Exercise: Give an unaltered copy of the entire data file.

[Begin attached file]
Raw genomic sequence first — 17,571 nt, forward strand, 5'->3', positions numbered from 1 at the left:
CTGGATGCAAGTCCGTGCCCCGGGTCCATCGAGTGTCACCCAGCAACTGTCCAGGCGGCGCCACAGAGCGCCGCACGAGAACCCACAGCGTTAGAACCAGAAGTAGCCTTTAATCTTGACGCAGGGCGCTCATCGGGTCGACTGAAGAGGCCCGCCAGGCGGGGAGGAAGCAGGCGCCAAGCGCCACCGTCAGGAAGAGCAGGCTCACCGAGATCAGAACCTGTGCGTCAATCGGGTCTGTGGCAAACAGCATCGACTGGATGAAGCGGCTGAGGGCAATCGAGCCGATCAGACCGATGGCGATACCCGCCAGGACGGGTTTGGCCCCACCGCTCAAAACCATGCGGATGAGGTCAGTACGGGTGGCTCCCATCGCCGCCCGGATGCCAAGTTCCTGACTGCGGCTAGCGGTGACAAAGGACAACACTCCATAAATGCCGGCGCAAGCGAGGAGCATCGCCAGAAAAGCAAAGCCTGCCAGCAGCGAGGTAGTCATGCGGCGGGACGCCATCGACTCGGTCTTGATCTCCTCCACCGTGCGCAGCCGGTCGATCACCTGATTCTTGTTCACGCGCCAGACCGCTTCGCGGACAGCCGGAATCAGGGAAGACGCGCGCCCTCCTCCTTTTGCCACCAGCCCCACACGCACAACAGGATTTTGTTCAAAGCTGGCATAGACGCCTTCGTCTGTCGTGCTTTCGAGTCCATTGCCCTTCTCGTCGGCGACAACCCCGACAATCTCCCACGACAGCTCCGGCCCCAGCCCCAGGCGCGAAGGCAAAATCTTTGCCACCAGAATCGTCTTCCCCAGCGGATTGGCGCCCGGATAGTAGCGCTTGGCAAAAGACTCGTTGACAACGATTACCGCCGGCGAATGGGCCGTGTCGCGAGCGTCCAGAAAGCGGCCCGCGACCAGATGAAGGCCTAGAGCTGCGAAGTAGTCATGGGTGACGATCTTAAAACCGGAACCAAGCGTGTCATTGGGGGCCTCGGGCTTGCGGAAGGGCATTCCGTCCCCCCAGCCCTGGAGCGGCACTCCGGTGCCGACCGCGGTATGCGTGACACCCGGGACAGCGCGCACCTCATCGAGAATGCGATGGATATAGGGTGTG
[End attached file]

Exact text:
Raw genomic sequence first — 17,571 nt, forward strand, 5'->3', positions numbered from 1 at the left:
CTGGATGCAAGTCCGTGCCCCGGGTCCATCGAGTGTCACCCAGCAACTGTCCAGGCGGCGCCACAGAGCGCCGCACGAGAACCCACAGCGTTAGAACCAGAAGTAGCCTTTAATCTTGACGCAGGGCGCTCATCGGGTCGACTGAAGAGGCCCGCCAGGCGGGGAGGAAGCAGGCGCCAAGCGCCACCGTCAGGAAGAGCAGGCTCACCGAGATCAGAACCTGTGCGTCAATCGGGTCTGTGGCAAACAGCATCGACTGGATGAAGCGGCTGAGGGCAATCGAGCCGATCAGACCGATGGCGATACCCGCCAGGACGGGTTTGGCCCCACCGCTCAAAACCATGCGGATGAGGTCAGTACGGGTGGCTCCCATCGCCGCCCGGATGCCAAGTTCCTGACTGCGGCTAGCGGTGACAAAGGACAACACTCCATAAATGCCGGCGCAAGCGAGGAGCATCGCCAGAAAAGCAAAGCCTGCCAGCAGCGAGGTAGTCATGCGGCGGGACGCCATCGACTCGGTCTTGATCTCCTCCACCGTGCGCAGCCGGTCGATCACCTGATTCTTGTTCACGCGCCAGACCGCTTCGCGGACAGCCGGAATCAGGGAAGACGCGCGCCCTCCTCCTTTTGCCACCAGCCCCACACGCACAACAGGATTTTGTTCAAAGCTGGCATAGACGCCTTCGTCTGTCGTGCTTTCGAGTCCATTGCCCTTCTCGTCGGCGACAACCCCGACAATCTCCCACGACAGCTCCGGCCCCAGCCCCAGGCGCGAAGGCAAAATCTTTGCCACCAGAATCGTCTTCCCCAGCGGATTGGCGCCCGGATAGTAGCGCTTGGCAAAAGACTCGTTGACAACGATTACCGCCGGCGAATGGGCCGTGTCGCGAGCGTCCAGAAAGCGGCCCGCGACCAGATGAAGGCCTAGAGCTGCGAAGTAGTCATGGGTGACGATCTTAAAACCGGAACCAAGCGTGTCATTGGGGGCCTCGGGCTTGCGGAAGGGCATTCCGTCCCCCCAGCCCTGGAGCGGCACTCCGGTGCCGACCGCGGTATGCGTGACACCCGGGACAGCGCGCACCTCATCGAGAATGCGATGGATATAGGGTGTG